Family, friends welcome National Guard captain back home to Bolingbrook
|Romeoville High School graduate and Illinois Army National Guard Capt. Thomas Gilligan returned to his Bolingbrook home after earning a Bronze Star for his leadership during a more than eight-month deployment in Afghanistan. (Photo provided)|
BOLINGBROOK – Illinois Army National Guard Capt. Thomas Gilligan makes a habit of protecting and serving.
Gilligan – a 28-year-old commanding officer of the Illinois Army National Guard’s 933rd Military Police Company – just wrapped up an eight-month deployment in Afghanistan, returned home to Bolingbrook and is preparing to resume his role as a police officer with the Bensenville Police Department.
The Romeoville High School Class of 2003 graduate was welcomed home by his parents, Bolingbrook residents Georgia and Tom Gilligan, and family and friends June 15.
The former student body president knows another deployment could be around the corner.
“I chose the National Guard because it allowed me to continue to pursue a civilian life and be in the Armed Forces,” Gilligan said. “We’re supposed to have dwell time, which allows a soldier five years at home, but an executive order can override that. We could be redeployed anywhere at any time.”
Gilligan said although Army National Guards are granted one weekend a month and two weeks a year of “dwell time,” sacrifices had to be made during the recent war on terror.
His dedication and determination has not gone unnoticed.
After graduating from Elmhurst College, Gilligan ascended from lieutenant to captain, sometimes overseeing teams of more than 100 officers.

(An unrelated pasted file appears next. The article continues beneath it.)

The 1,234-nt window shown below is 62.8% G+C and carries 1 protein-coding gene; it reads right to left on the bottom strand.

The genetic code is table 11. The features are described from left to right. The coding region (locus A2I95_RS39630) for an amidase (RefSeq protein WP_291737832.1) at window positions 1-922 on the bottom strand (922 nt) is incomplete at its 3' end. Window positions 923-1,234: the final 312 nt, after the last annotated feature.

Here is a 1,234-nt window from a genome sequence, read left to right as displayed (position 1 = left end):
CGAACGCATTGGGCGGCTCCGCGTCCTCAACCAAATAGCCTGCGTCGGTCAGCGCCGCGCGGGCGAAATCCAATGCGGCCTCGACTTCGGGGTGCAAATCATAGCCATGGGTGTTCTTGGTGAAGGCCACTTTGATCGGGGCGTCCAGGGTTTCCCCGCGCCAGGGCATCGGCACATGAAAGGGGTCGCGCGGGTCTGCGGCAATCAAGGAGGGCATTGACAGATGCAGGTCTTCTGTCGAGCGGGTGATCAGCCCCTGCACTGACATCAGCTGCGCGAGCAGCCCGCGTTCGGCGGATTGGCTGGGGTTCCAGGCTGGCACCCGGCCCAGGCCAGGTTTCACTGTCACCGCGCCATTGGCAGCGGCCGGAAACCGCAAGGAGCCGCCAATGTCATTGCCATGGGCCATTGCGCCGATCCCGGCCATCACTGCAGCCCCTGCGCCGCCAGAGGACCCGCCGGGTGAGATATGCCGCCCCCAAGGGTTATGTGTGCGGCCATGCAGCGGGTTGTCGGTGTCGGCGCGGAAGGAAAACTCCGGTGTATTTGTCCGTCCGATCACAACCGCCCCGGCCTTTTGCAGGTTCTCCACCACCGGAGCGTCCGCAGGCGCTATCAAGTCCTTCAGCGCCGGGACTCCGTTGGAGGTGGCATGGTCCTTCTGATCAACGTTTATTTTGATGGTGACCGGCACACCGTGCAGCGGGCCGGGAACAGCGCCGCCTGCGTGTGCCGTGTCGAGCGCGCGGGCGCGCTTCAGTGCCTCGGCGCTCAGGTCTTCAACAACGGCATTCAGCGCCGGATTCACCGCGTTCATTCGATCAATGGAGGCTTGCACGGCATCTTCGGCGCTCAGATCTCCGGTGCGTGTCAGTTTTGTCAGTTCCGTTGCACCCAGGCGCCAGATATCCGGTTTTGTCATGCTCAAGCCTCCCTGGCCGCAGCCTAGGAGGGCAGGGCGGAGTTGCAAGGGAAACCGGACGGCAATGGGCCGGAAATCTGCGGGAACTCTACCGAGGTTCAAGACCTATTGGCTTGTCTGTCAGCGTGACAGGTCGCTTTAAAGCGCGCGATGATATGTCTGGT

Gilligan and his troops have been mobilized four times, twice in preparation for missions in Iraq, which never came about, and twice for back-to-back combat zone deployments in Egypt during the 2011 revolution and in Afghanistan from mid-2012 to early June of this year.
He called the Egypt mission “interesting” but readily admits commanding troops in Afghanistan “was a challenge every day … the hardest thing I’ve ever done in my life.”
For his outstanding leadership in a combat zone, the Army recently awarded him the Bronze Star, adding to a host of other medals and ribbons he has received during his seven years in the armed forces.
But, for Gilligan, the medals and awards are arbitrary. He says his greatest feat is bringing his soldiers back from battle, allowing them to return to their respective families.
“I have never lost a man in battle or experienced a casualty,” Gilligan said. “Company command in a combat zone is the pinnacle of an officer’s career, but I take a lot of pride bringing my unit back and allowing them to return safely to their families.”
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